By Marcia Zug
Every Californian knows about the forty-niners, the daring fortune seekers who helped settle California. However, few people have heard of the brave young women who followed them out west. These women also came to seek their fortunes, but they didn’t come to mine for gold; they came to marry the miners.
Shortly after the forty-niners arrived in California, the first California mail-order bride expedition was proposed. Eastern reformers believed women would be a calming influence on the lawless, male mining towns and they enthusiastically supported plans to bring brides west. California’s many bachelor politicians also supported these plans both for themselves, and for their numerous single, male constituents. In fact, California was so eager for female immigrants that the state government quickly passed some of the most female friendly laws in the country.
California was the first western state to consider importing brides, but many other male heavy states quickly followed and by the end of the 19th century, thousands of eastern women had traveled west to seek their fortunes as mail-order brides. Unfortunately, finding wives for miners was not California’s only involvement with mail-order marriage. California pioneered the idea of bringing mail-order brides out west, but it was also at the forefront of a later movement to bar mail-order brides. As the race of the arriving brides changed, California’s support for mail-order marriage quickly evaporated.
When mail-order brides were eastern white women, Californians lauded them as heroes and patriots. However, when Japanese mail-order brides began arriving in California, barely a generation after the forty-niners, these women were quickly branded as criminals, prostitutes and threats to America’s racial hierarchy. Eventually, the outcry against the Japanese picture brides lead to their complete exclusion from the United States. Moreover, the nativist arguments honed in the picture bride fight were soon echoed in other exclusionary immigration laws including The 1921 Quota Act, and The National Origins Act.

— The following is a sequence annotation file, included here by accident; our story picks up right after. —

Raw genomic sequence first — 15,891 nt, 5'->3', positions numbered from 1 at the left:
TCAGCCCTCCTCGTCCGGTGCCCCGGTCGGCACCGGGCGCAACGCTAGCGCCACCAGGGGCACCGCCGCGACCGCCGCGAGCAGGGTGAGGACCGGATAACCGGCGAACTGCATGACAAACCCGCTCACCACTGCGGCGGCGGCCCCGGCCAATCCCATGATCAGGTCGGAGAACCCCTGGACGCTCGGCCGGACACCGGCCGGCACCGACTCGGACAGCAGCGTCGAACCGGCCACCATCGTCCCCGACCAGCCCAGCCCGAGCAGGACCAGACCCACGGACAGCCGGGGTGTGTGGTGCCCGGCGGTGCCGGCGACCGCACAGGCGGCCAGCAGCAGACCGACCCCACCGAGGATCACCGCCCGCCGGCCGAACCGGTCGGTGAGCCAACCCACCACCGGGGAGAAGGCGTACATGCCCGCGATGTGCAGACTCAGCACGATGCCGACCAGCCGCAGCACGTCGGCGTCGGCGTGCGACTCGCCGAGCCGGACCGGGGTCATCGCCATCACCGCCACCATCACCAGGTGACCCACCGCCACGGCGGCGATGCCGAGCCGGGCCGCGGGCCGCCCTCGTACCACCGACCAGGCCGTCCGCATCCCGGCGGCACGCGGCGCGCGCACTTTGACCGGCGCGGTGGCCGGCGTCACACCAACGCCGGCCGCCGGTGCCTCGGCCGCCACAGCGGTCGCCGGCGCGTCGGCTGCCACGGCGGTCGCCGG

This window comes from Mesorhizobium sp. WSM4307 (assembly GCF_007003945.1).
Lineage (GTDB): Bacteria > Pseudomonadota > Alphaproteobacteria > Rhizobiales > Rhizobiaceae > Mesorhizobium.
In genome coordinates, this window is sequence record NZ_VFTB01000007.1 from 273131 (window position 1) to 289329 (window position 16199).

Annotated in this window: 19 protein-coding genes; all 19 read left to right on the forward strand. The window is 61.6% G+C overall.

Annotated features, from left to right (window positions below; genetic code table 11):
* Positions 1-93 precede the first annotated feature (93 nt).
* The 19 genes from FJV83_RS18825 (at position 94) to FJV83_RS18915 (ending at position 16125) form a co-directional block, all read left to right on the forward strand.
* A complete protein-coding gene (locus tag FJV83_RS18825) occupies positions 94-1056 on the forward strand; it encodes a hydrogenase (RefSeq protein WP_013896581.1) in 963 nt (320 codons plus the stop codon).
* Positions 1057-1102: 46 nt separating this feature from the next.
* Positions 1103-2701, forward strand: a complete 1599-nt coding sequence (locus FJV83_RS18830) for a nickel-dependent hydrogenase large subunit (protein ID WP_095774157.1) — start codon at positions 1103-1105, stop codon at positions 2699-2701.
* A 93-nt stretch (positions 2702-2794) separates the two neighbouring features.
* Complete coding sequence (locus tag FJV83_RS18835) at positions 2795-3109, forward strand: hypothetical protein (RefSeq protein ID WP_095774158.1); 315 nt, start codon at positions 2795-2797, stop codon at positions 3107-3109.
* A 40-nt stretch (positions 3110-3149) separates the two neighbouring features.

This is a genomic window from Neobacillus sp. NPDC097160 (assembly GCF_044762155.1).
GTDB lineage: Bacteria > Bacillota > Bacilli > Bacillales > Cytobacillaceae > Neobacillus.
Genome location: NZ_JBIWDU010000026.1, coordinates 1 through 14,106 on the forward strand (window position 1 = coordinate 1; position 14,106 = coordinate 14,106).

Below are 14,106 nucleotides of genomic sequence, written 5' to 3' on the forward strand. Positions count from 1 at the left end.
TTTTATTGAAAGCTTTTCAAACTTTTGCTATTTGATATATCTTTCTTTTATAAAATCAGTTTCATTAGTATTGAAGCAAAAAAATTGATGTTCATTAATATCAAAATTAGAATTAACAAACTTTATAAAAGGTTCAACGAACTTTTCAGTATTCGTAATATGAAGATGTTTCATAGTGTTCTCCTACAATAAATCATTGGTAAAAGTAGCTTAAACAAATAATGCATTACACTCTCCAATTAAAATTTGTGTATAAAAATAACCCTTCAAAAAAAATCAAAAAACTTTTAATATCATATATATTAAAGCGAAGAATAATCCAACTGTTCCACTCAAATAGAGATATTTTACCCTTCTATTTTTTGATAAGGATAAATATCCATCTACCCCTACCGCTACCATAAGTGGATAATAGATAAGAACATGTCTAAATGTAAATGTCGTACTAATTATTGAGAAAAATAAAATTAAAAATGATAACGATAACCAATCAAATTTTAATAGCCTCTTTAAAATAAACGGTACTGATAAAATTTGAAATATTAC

Treatment of mail-order brides reflects America’s complicated and contradictory immigration history. America has both welcomed and encouraged immigration, but it has also restricted and even barred certain immigrant groups. California’s history with mail-order marriage reflects this history. Depending on the shifting politics of the time, California both welcomed and excluded mail-order brides. Nonetheless, for the women, the benefits of mail-order marriage have been surprisingly consistent. Throughout American history, mail-order marriage has been a way for women to change their circumstances and, like the men they followed and married, a way to seek their fortunes and improve their lives.
Marcia Zug is an Associate Professor of law at the University of South Carolina. She specializes in family law, immigration law and Federal Indian Law. She is the author of Buying A Bride: An Engaging History of mail-Order Matches
Marcia Zug’s Buying a Bride: An Engaging History of Mail-Order Matches is the first book-length treatment of the history of mail-order marriage, and it makes a powerful case for the reexamination of a practice that remains poorly understood. Mail-order brides have been part of American life since the founding of the first English colony in Jamestown, Virginia. Nevertheless, how they have been perceived has changed drastically over time. There were “Tobacco Wives,” in colonial Virginia, mail-order brides during the California gold rush, Japanese picture brides during the early twentieth century, and even same-sex mail-order grooms today.
She will talk about her book at the California Historical Society on Thursday, February 9th. To register, click HERE.